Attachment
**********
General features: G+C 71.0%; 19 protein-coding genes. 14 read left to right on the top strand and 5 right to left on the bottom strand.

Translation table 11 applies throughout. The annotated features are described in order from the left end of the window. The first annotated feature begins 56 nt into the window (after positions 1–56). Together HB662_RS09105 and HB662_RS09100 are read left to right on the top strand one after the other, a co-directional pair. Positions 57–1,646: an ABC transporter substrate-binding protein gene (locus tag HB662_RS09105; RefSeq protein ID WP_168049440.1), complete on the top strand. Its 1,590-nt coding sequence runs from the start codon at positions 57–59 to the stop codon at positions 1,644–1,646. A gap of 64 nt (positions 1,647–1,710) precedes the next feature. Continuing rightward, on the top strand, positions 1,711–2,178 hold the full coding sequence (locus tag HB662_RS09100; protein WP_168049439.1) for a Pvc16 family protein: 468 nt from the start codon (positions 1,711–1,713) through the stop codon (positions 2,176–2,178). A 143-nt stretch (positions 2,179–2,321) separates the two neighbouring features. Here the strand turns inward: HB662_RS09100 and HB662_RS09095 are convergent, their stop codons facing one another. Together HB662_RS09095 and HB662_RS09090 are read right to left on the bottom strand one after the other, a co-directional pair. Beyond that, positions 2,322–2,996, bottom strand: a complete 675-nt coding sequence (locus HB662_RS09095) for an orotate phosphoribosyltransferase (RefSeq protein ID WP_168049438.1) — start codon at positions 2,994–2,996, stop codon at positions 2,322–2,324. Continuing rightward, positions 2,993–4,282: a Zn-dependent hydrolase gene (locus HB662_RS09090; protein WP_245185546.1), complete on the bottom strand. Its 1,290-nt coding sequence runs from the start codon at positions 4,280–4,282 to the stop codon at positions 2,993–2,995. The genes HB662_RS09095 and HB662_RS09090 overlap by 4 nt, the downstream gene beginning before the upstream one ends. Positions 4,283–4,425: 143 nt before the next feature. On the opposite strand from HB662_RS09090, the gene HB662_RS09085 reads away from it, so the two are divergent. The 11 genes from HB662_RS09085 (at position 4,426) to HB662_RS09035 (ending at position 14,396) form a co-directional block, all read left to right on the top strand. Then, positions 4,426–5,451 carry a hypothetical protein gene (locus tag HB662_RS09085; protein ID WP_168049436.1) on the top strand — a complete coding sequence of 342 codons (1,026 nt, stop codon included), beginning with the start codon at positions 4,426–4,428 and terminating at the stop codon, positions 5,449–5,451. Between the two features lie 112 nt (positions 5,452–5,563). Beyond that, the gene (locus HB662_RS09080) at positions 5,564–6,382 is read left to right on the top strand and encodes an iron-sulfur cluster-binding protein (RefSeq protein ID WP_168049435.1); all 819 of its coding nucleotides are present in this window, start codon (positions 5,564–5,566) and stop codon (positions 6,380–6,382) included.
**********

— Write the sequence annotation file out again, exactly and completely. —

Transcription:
General features: G+C 71.0%; 19 protein-coding genes. 14 read left to right on the top strand and 5 right to left on the bottom strand.

Translation table 11 applies throughout. The annotated features are described in order from the left end of the window. The first annotated feature begins 56 nt into the window (after positions 1–56). Together HB662_RS09105 and HB662_RS09100 are read left to right on the top strand one after the other, a co-directional pair. Positions 57–1,646: an ABC transporter substrate-binding protein gene (locus tag HB662_RS09105; RefSeq protein ID WP_168049440.1), complete on the top strand. Its 1,590-nt coding sequence runs from the start codon at positions 57–59 to the stop codon at positions 1,644–1,646. A gap of 64 nt (positions 1,647–1,710) precedes the next feature. Continuing rightward, on the top strand, positions 1,711–2,178 hold the full coding sequence (locus tag HB662_RS09100; protein WP_168049439.1) for a Pvc16 family protein: 468 nt from the start codon (positions 1,711–1,713) through the stop codon (positions 2,176–2,178). A 143-nt stretch (positions 2,179–2,321) separates the two neighbouring features. Here the strand turns inward: HB662_RS09100 and HB662_RS09095 are convergent, their stop codons facing one another. Together HB662_RS09095 and HB662_RS09090 are read right to left on the bottom strand one after the other, a co-directional pair. Beyond that, positions 2,322–2,996, bottom strand: a complete 675-nt coding sequence (locus HB662_RS09095) for an orotate phosphoribosyltransferase (RefSeq protein ID WP_168049438.1) — start codon at positions 2,994–2,996, stop codon at positions 2,322–2,324. Continuing rightward, positions 2,993–4,282: a Zn-dependent hydrolase gene (locus HB662_RS09090; protein WP_245185546.1), complete on the bottom strand. Its 1,290-nt coding sequence runs from the start codon at positions 4,280–4,282 to the stop codon at positions 2,993–2,995. The genes HB662_RS09095 and HB662_RS09090 overlap by 4 nt, the downstream gene beginning before the upstream one ends. Positions 4,283–4,425: 143 nt before the next feature. On the opposite strand from HB662_RS09090, the gene HB662_RS09085 reads away from it, so the two are divergent. The 11 genes from HB662_RS09085 (at position 4,426) to HB662_RS09035 (ending at position 14,396) form a co-directional block, all read left to right on the top strand. Then, positions 4,426–5,451 carry a hypothetical protein gene (locus tag HB662_RS09085; protein ID WP_168049436.1) on the top strand — a complete coding sequence of 342 codons (1,026 nt, stop codon included), beginning with the start codon at positions 4,426–4,428 and terminating at the stop codon, positions 5,449–5,451. Between the two features lie 112 nt (positions 5,452–5,563). Beyond that, the gene (locus HB662_RS09080) at positions 5,564–6,382 is read left to right on the top strand and encodes an iron-sulfur cluster-binding protein (RefSeq protein ID WP_168049435.1); all 819 of its coding nucleotides are present in this window, start codon (positions 5,564–5,566) and stop codon (positions 6,380–6,382) included.